New York Law Journal
"Who Responds When Tabloids Attack the Judges?"
We have all witnessed judges being excoriated in the tabloids and by strident public figures for grossly unpopular decisions. The judges are most often silent-not responding to their critics. They leave their courthouses at night-time or through backdoor corridors, some hiding their faces like criminals behind newspapers to avoid the paparazzi.
These judges may simply be thick-skinned. Or, more likely, they have decided that-even in the face of one-sided, and often uninformed, public condemnation-they must sit on their hands in silence. No response from them and "no comment" from their staff. These judges refuse comment when asked for interviews by journalists because they believe that, as judges, the unwarranted attacks must go unanswered by them given the canons of judicial propriety. This, even though executive and legislative officials are not only "ethically" free to publicly criticize others, they seem to actually relish doing so as Election Day approaches.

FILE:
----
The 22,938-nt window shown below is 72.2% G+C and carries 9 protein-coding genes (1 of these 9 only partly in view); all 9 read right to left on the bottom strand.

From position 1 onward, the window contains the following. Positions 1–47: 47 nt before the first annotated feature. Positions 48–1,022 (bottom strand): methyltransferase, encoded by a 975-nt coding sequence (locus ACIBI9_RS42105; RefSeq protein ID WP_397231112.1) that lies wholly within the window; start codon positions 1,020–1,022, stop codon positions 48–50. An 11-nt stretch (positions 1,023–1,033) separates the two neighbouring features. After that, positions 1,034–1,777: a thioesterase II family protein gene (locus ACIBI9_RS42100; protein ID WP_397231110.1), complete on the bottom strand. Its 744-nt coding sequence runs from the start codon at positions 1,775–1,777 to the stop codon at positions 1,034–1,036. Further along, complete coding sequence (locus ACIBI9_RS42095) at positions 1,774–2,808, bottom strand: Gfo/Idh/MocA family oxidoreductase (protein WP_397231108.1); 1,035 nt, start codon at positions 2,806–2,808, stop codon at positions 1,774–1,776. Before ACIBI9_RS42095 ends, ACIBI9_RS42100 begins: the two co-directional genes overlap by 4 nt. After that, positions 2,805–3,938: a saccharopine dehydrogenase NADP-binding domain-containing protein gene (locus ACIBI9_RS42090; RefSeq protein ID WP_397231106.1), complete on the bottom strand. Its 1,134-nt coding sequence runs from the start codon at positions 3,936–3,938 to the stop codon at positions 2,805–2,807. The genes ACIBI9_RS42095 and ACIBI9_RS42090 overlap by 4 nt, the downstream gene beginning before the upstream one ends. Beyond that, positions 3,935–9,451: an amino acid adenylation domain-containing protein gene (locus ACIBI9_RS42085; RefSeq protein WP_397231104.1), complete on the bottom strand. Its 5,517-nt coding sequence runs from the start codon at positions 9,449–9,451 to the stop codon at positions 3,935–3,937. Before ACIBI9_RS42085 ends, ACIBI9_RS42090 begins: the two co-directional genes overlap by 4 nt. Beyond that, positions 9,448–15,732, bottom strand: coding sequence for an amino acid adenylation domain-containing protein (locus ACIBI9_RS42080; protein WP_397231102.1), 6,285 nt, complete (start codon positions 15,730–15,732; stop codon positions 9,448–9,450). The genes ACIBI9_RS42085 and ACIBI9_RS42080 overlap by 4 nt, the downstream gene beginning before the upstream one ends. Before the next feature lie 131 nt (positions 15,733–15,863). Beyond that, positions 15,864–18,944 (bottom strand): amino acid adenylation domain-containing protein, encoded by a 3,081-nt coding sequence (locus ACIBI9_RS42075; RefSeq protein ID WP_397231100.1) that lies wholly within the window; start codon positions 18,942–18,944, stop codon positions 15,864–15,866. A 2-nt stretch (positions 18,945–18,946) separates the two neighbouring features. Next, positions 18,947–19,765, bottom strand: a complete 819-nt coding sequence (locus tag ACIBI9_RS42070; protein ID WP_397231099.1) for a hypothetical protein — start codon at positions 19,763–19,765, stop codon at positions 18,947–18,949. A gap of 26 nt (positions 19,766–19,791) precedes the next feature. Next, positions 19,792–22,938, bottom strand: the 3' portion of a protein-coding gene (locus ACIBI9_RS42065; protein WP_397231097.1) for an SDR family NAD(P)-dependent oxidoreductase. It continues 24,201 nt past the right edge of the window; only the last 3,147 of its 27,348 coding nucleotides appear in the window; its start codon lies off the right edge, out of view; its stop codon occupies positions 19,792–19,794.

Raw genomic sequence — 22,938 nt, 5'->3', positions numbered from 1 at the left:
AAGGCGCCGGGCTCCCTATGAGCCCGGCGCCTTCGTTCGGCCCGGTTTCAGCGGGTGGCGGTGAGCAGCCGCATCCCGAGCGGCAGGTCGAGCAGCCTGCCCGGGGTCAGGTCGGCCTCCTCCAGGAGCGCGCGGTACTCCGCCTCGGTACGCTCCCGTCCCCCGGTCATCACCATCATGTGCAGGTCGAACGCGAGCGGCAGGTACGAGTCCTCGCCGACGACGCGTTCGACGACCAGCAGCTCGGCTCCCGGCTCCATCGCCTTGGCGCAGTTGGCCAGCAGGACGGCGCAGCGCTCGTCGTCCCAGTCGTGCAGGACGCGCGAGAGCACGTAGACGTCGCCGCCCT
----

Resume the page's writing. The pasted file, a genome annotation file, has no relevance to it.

Members of the bar, particularly those who follow these cases, may recognize that the opinions for which these judges are criticized are well within precedent and, indeed, are often the only ruling which could have been made given the bounds of the law. An attorney who follows such cases in the professional journals or even the tabloids might read the relevant decisions (or at least excerpts of them) to fairly appreciate the propriety of the outcome.
She will, thus, be armed with sufficient information to understand why these decisions were legally warranted or justified, if not absolutely necessary. Most attorneys, too, will also understand that the judges' refusals to comment are likely ethically mandated. Chief Justice Earl Warren, after all, in a paradigmatic, gross instance of judge-bashing, felt the need to stand mute even though billboards all across the South were plastered with harsh screeds, demanding his impeachment in the wake of Brown v. Board of Education.